Jane the Virgin, “Chapter Twenty-Eight”

I’m writing this after having seen the next episode, so this is going to be a short review – I’m mainly trying to keep the two separate in my mind – which is a shame, because this was a very good episode. It wasn’t up there with Mateo’s baptism, but it was an episode about family, which is what Jane the Virgin does best. Perhaps my mistake was to wait two weeks before watching this episode, but Christmas is a really busy time of year. It was really brave of the writers to tell six months’ worth of story in one episode, but it got the show’s timeline up to date with our calendar (at least in Australia’s delayed telecast), and it does that without losing any of what makes this show great.

Jane has started her graduate degree, which is a difficult enough undertaking when you don’t have a three month old. A few weeks ago we saw Jane almost turn down this opportunity, and this week we see what she’s missing, namely four mothers group classes with really complicated choreography. Meanwhile, she gets kicked out of class for taking a call from Mateo’s paediatrician who just wanted to know if he was missing a hat (what?), and is not getting on with Professor Chavez. She’s not making any friends at grad school, and her classmate Wesley Masters is critical of her not opening up. She stops pumping eventually  – it just became too much – and she gets sick, becoming a bitch while she has a fever.

Missing out is part of parenthood, but at least Jane has her family and Rafael to keep her updated on everything. She misses Mateo’s doctor’s appointment where he has to wear a helmet to fix his flat head (which is absolutely adorable), and argues with Rafael about her son’s trust fund. Jane knew that Rafael was rich, but realising that her son is rich is something she hadn’t forseen. Jane imagines a variety of scenarios, the funniest of which is by far “Baller Mateo”, who drives up in his toy car, drops the key rather than giving it to the valet, and throws money in the air.

Rafael has a lot going on this week, as he and Petra learn that they will be having twins! As everyone’s favourite narrator points out, this is three children he has conceived without having had sex. But he is being a good father to Mateo, and goes to all of the parenting classes she misses because she’s studying (I refuse to call them mother’s classes, the fact that Rafael is so involved in his son’s life is great). He knows all the choreography to the song. He really wants to be with Jane, but she’s not over Michael yet. What I love about this is that it’s a much more realistic route than the one that was taken a year ago, when Jane started her relationship with Rafael before her one with Michael even properly finished. So, Michael dates one of the other mothers in the class for about a month, before visiting Jane in her uber-bitch fever state (I get it Jane). At the end of the episode he asks her on a date and she says yes. I’m still firmly on Team Michael, but Rafael seems to understand the concept of not rushing into things at this point, which is growth for him.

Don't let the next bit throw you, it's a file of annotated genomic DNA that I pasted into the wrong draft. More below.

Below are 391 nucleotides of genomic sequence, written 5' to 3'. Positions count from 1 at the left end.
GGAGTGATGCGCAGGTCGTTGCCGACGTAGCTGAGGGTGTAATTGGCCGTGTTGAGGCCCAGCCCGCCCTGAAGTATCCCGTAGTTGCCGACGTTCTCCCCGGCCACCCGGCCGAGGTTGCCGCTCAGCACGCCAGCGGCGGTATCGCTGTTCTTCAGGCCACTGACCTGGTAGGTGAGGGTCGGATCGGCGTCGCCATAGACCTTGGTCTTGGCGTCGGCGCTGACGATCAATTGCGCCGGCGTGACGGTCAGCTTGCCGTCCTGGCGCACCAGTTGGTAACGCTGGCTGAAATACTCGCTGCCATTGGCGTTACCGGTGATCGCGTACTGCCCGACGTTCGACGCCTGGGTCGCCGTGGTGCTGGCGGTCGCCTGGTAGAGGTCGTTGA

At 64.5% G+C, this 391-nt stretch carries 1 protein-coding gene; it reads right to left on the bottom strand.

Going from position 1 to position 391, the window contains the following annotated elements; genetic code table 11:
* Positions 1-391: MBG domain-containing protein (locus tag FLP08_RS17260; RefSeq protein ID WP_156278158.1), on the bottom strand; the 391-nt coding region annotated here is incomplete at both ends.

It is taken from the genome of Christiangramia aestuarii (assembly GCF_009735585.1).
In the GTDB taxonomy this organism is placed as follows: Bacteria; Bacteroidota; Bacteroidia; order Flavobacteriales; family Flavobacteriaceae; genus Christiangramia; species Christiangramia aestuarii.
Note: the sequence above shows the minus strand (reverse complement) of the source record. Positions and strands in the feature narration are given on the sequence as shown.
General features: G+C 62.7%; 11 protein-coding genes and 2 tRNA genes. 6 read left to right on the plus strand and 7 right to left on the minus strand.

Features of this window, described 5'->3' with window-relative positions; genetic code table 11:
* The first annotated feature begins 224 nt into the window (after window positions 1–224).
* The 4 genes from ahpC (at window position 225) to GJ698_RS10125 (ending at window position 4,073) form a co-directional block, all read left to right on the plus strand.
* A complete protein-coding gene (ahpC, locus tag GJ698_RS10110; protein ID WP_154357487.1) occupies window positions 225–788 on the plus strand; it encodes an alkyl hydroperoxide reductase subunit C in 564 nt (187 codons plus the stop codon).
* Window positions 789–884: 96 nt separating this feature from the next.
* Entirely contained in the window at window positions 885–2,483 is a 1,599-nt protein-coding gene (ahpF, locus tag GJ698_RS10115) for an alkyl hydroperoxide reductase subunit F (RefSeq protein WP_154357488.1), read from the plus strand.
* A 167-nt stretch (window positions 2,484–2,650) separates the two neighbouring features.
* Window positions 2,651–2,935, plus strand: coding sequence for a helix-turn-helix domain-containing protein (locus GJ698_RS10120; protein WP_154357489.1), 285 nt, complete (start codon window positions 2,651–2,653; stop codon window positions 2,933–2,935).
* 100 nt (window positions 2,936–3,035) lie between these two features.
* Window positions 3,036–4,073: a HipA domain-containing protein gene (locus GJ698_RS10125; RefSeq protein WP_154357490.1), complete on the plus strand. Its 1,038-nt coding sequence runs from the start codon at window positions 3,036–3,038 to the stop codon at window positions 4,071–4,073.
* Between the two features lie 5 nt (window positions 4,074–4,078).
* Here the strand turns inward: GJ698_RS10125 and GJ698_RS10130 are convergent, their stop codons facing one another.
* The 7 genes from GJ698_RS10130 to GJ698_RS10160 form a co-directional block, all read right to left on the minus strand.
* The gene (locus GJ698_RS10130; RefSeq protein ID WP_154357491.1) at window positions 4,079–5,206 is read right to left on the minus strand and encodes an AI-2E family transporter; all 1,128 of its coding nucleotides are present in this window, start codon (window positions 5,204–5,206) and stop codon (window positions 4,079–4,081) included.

Meanwhile, Petra is having a much harder time learning that she is to be the mother of twins, because she’s also dealing with the fact that her new husband is trying to sell 200 grenades. She asks for Jane’s help in getting her mother out of jail on parole, and when she sees Jane again, asks for advice about parenting, because Magda wasn’t exactly a nurturing mother. Milos goes to Prague while Petra and Magda get him arrested so that they can get rid of the grenades. They dispose of the grenades, but not before one of them blows off one each of Magda’s hands an eyes, so now she has a hook and an eyepatch. Ivan (who was watching over them while Milos was in Prague but had to leave when the arrest happened) comes back and threatens to tell Petra something else that Magda did. When Petra opens the door to her suite, Magda has killed Ivan.

Now it is time to mourn The Passions of Santos, which has come to an end. Rogelio has a lot of free time, and he is now trying to sell a passion project, which is a telenovela adaptation of Mad Men, in which he plays Don Juan Draper. He uses up the show’s budget in the first month of shooting, and then finds a private investor to fund the show. However the lawyers are saying that Matthew Weiner isn’t happy about this particular adaptation, but from what Rogelio has said, Hombres Locos bears very little resemblance to his masterpiece.

Other thoughts:

  • Michael and Nadine are off looking for Sin Rostro, there’s not really much to say about that at this stage.
  • Magda keeping secrets from Petra seems like retreading the first season, and while she and Milos provide context for why Petra is the way she is, I feel like the show would be better off without them.
  • Tomorrow I’ll review the next episode, so I’ll be all caught up for “Chapter Thirty” next week before a three week hiatus.



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